- Point 1: Be exceptionally careful carrying a knife in New York State.
- Point 2: Laws can define knife types differently than a knife owner would and the legal definition, not the common everyday definition, controls.
Notes for Attorneys
This case has a number of takeaways for lawyers litigating knife cases. First, 1983 cases are hard to win, especially when the underlying criminal charge is not dismissed completely. Second, when making vagueness arguments be very careful to articulate which version of the vagueness argument you are making. The burden of proof on a facial vagueness challenge is very high. An as-applied challenge has a lower burden of proof, but sometimes the two arguments can appear to merge together. Third, bear in mind the canons of statutory interpretation. Almost all courts use the rule applied here – terms are given their statutory definition, even if that definition varies from the common, everyday understanding of the term. Finally, understand the limitations of experts. They are untethered from the normal witness requirement of firsthand knowledge, but make sure they do not invade the province of the court, but offering statutory interpretations and make sure their testimony combats testimony from other witnesses. Here the court’s opinion makes it appear as though the experts and the plaintiffs in general did not address the data provided by the Defendant in terms of enforcement of the gravity knife law.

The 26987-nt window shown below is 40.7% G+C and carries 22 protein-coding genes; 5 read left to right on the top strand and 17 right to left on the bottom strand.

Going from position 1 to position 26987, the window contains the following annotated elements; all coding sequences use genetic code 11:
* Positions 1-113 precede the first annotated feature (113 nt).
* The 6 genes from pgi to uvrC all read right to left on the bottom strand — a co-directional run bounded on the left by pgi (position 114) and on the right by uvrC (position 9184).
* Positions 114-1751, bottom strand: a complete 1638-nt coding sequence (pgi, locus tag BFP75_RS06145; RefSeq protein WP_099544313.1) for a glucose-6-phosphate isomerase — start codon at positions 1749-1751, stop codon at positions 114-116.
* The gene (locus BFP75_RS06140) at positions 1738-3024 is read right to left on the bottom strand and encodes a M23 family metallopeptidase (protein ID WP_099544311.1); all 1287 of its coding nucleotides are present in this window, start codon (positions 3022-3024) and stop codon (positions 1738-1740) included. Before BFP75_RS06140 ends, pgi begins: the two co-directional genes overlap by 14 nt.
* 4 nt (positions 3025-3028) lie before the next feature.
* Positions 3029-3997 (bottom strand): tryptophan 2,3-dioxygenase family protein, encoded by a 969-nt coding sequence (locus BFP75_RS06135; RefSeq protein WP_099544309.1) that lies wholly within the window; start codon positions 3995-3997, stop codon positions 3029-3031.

- Point 1: 1983 cases are difficult to win, especially when the underlying criminal cases were not dismissed or dropped outright.
- Point 2: Make sure the court understands which vagueness challenge you are raising.
- Point 3: When challenging a knife statute, be aware of the canons of construction and how they can work against your argument.
- Point 4: Don’t rely too heavily on experts and make sure the court understands the scope of their testimony.